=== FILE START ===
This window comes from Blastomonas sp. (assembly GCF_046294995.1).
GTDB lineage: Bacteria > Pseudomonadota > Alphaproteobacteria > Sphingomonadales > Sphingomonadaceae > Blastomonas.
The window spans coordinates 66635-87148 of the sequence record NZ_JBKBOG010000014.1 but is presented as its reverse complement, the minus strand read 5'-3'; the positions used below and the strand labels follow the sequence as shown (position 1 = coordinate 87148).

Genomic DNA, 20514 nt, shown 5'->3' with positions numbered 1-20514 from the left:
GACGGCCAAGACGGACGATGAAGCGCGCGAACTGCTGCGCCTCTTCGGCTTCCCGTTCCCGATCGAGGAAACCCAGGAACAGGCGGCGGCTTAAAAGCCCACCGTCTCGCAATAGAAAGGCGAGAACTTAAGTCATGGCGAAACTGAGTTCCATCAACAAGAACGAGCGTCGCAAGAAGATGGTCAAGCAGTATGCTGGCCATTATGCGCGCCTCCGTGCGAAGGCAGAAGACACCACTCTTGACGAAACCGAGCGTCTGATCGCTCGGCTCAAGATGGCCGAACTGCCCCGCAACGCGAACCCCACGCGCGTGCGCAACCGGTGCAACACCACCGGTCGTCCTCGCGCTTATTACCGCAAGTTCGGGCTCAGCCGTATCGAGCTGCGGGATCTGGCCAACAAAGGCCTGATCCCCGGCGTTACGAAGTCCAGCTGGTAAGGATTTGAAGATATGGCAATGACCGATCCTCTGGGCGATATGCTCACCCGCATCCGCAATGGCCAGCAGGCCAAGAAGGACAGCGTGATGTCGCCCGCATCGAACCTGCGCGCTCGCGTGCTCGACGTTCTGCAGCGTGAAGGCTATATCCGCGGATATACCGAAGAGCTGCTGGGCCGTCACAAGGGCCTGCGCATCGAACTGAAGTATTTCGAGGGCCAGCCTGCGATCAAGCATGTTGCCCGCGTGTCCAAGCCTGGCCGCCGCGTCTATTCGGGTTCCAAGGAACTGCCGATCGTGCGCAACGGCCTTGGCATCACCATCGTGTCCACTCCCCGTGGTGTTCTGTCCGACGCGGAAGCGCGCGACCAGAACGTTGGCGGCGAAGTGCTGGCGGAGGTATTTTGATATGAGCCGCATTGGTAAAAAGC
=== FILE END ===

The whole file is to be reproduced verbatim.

This window comes from Blastomonas sp. (assembly GCF_046294995.1).
GTDB lineage: Bacteria > Pseudomonadota > Alphaproteobacteria > Sphingomonadales > Sphingomonadaceae > Blastomonas.
The window spans coordinates 66635-87148 of the sequence record NZ_JBKBOG010000014.1 but is presented as its reverse complement, the minus strand read 5'-3'; the positions used below and the strand labels follow the sequence as shown (position 1 = coordinate 87148).

Genomic DNA, 20514 nt, shown 5'->3' with positions numbered 1-20514 from the left:
GACGGCCAAGACGGACGATGAAGCGCGCGAACTGCTGCGCCTCTTCGGCTTCCCGTTCCCGATCGAGGAAACCCAGGAACAGGCGGCGGCTTAAAAGCCCACCGTCTCGCAATAGAAAGGCGAGAACTTAAGTCATGGCGAAACTGAGTTCCATCAACAAGAACGAGCGTCGCAAGAAGATGGTCAAGCAGTATGCTGGCCATTATGCGCGCCTCCGTGCGAAGGCAGAAGACACCACTCTTGACGAAACCGAGCGTCTGATCGCTCGGCTCAAGATGGCCGAACTGCCCCGCAACGCGAACCCCACGCGCGTGCGCAACCGGTGCAACACCACCGGTCGTCCTCGCGCTTATTACCGCAAGTTCGGGCTCAGCCGTATCGAGCTGCGGGATCTGGCCAACAAAGGCCTGATCCCCGGCGTTACGAAGTCCAGCTGGTAAGGATTTGAAGATATGGCAATGACCGATCCTCTGGGCGATATGCTCACCCGCATCCGCAATGGCCAGCAGGCCAAGAAGGACAGCGTGATGTCGCCCGCATCGAACCTGCGCGCTCGCGTGCTCGACGTTCTGCAGCGTGAAGGCTATATCCGCGGATATACCGAAGAGCTGCTGGGCCGTCACAAGGGCCTGCGCATCGAACTGAAGTATTTCGAGGGCCAGCCTGCGATCAAGCATGTTGCCCGCGTGTCCAAGCCTGGCCGCCGCGTCTATTCGGGTTCCAAGGAACTGCCGATCGTGCGCAACGGCCTTGGCATCACCATCGTGTCCACTCCCCGTGGTGTTCTGTCCGACGCGGAAGCGCGCGACCAGAACGTTGGCGGCGAAGTGCTGGCGGAGGTATTTTGATATGAGCCGCATTGGTAAAAAGC